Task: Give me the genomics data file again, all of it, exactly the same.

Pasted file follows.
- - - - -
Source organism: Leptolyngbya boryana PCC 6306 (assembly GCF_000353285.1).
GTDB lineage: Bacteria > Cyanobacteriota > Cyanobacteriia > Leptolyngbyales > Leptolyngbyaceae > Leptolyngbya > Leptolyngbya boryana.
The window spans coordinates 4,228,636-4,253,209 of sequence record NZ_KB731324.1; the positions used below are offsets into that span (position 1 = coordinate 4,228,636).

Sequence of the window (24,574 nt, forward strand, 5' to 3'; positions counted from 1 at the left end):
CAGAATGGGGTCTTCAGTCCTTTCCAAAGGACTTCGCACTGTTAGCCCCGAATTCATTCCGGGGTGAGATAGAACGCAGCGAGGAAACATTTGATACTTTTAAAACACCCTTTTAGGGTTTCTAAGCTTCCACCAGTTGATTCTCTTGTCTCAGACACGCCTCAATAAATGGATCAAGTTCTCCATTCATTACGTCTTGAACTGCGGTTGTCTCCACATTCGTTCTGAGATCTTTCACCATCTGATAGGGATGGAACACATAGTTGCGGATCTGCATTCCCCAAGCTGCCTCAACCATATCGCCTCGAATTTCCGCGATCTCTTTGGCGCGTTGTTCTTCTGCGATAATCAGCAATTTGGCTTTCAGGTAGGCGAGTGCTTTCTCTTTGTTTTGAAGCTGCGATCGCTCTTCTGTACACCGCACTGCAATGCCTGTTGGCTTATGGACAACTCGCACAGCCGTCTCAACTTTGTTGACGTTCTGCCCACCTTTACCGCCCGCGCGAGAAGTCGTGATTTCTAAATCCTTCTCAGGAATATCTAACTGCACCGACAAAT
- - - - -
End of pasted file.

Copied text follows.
Source organism: Leptolyngbya boryana PCC 6306 (assembly GCF_000353285.1).
GTDB lineage: Bacteria > Cyanobacteriota > Cyanobacteriia > Leptolyngbyales > Leptolyngbyaceae > Leptolyngbya > Leptolyngbya boryana.
The window spans coordinates 4,228,636-4,253,209 of sequence record NZ_KB731324.1; the positions used below are offsets into that span (position 1 = coordinate 4,228,636).

Sequence of the window (24,574 nt, forward strand, 5' to 3'; positions counted from 1 at the left end):
CAGAATGGGGTCTTCAGTCCTTTCCAAAGGACTTCGCACTGTTAGCCCCGAATTCATTCCGGGGTGAGATAGAACGCAGCGAGGAAACATTTGATACTTTTAAAACACCCTTTTAGGGTTTCTAAGCTTCCACCAGTTGATTCTCTTGTCTCAGACACGCCTCAATAAATGGATCAAGTTCTCCATTCATTACGTCTTGAACTGCGGTTGTCTCCACATTCGTTCTGAGATCTTTCACCATCTGATAGGGATGGAACACATAGTTGCGGATCTGCATTCCCCAAGCTGCCTCAACCATATCGCCTCGAATTTCCGCGATCTCTTTGGCGCGTTGTTCTTCTGCGATAATCAGCAATTTGGCTTTCAGGTAGGCGAGTGCTTTCTCTTTGTTTTGAAGCTGCGATCGCTCTTCTGTACACCGCACTGCAATGCCTGTTGGCTTATGGACAACTCGCACAGCCGTCTCAACTTTGTTGACGTTCTGCCCACCTTTACCGCCCGCGCGAGAAGTCGTGATTTCTAAATCCTTCTCAGGAATATCTAACTGCACCGACAAAT